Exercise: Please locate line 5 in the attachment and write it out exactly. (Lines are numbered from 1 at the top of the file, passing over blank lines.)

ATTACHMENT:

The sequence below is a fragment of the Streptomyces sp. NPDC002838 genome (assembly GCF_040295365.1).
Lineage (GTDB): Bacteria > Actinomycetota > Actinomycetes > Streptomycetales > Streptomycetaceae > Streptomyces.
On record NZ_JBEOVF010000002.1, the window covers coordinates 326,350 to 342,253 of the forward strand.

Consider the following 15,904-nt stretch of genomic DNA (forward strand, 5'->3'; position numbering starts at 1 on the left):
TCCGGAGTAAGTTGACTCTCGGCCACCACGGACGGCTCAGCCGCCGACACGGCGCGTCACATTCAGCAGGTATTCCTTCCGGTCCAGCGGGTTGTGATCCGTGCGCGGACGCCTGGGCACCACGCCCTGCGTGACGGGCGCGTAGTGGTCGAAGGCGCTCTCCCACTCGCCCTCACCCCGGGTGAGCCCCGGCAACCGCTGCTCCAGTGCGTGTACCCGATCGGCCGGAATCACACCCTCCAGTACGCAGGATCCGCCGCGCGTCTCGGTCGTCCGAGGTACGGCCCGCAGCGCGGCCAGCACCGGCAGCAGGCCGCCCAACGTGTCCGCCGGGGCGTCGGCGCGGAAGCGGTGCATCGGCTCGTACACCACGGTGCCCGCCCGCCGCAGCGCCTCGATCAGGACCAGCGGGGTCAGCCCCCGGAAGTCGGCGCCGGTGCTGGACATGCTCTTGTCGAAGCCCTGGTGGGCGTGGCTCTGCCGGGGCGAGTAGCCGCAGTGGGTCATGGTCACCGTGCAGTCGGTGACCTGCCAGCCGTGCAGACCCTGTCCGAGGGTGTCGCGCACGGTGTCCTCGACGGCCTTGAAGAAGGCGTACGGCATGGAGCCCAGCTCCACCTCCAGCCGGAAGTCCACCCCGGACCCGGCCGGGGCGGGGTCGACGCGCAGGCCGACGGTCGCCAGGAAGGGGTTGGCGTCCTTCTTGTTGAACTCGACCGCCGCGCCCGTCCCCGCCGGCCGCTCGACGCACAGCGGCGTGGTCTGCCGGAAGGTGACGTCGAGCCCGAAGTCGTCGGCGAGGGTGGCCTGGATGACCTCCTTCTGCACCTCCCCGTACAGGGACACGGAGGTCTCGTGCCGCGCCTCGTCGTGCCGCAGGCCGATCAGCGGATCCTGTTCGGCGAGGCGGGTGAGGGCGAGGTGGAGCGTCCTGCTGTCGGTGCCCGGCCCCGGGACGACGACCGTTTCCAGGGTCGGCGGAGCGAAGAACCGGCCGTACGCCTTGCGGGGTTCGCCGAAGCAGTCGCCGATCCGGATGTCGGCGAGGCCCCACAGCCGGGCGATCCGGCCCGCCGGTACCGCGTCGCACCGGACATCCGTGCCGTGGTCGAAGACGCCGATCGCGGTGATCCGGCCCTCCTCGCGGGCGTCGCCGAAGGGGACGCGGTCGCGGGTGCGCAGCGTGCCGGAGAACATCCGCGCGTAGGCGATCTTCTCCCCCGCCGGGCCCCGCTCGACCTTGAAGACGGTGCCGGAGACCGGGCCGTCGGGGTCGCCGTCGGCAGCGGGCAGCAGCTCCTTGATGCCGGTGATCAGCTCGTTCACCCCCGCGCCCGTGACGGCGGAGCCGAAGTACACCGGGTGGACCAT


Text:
TCCGGAGTAAGTTGACTCTCGGCCACCACGGACGGCTCAGCCGCCGACACGGCGCGTCACATTCAGCAGGTATTCCTTCCGGTCCAGCGGGTTGTGATCCGTGCGCGGACGCCTGGGCACCACGCCCTGCGTGACGGGCGCGTAGTGGTCGAAGGCGCTCTCCCACTCGCCCTCACCCCGGGTGAGCCCCGGCAACCGCTGCTCCAGTGCGTGTACCCGATCGGCCGGAATCACACCCTCCAGTACGCAGGATCCGCCGCGCGTCTCGGTCGTCCGAGGTACGGCCCGCAGCGCGGCCAGCACCGGCAGCAGGCCGCCCAACGTGTCCGCCGGGGCGTCGGCGCGGAAGCGGTGCATCGGCTCGTACACCACGGTGCCCGCCCGCCGCAGCGCCTCGATCAGGACCAGCGGGGTCAGCCCCCGGAAGTCGGCGCCGGTGCTGGACATGCTCTTGTCGAAGCCCTGGTGGGCGTGGCTCTGCCGGGGCGAGTAGCCGCAGTGGGTCATGGTCACCGTGCAGTCGGTGACCTGCCAGCCGTGCAGACCCTGTCCGAGGGTGTCGCGCACGGTGTCCTCGACGGCCTTGAAGAAGGCGTACGGCATGGAGCCCAGCTCCACCTCCAGCCGGAAGTCCACCCCGGACCCGGCCGGGGCGGGGTCGACGCGCAGGCCGACGGTCGCCAGGAAGGGGTTGGCGTCCTTCTTGTTGAACTCGACCGCCGCGCCCGTCCCCGCCGGCCGCTCGACGCACAGCGGCGTGGTCTGCCGGAAGGTGACGTCGAGCCCGAAGTCGTCGGCGAGGGTGGCCTGGATGACCTCCTTCTGCACCTCCCCGTACAGGGACACGGAGGTCTCGTGCCGCGCCTCGTCGTGCCGCAGGCCGATCAGCGGATCCTGTTCGGCGAGGCGGGTGAGGGCGAGGTGGAGCGTCCTGCTGTCGGTGCCCGGCCCCGGGACGACGACCGTTTCCAGGGTCGGCGGAGCGAAGAACCGGCCGTACGCCTTGCGGGGTTCGCCGAAGCAGTCGCCGATCCGGATGTCGGCGAGGCCCCACAGCCGGGCGATCCGGCCCGCCGGTACCGCGTCGCACCGGACATCCGTGCCGTGGTCGAAGACGCCGATCGCGGTGATCCGGCCCTCCTCGCGGGCGTCGCCGAAGGGGACGCGGTCGCGGGTGCGCAGCGTGCCGGAGAACATCCGCGCGTAGGCGATCTTCTCCCCCGCCGGGCCCCGCTCGACCTTGAAGACGGTGCCGGAGACCGGGCCGTCGGGGTCGCCGTCGGCAGCGGGCAGCAGCTCCTTGATGCCGGTGATCAGCTCGTTCACCCCCGCGCCCGTGACGGCGGAGCCGAAGTACACCGGGTGGACCAT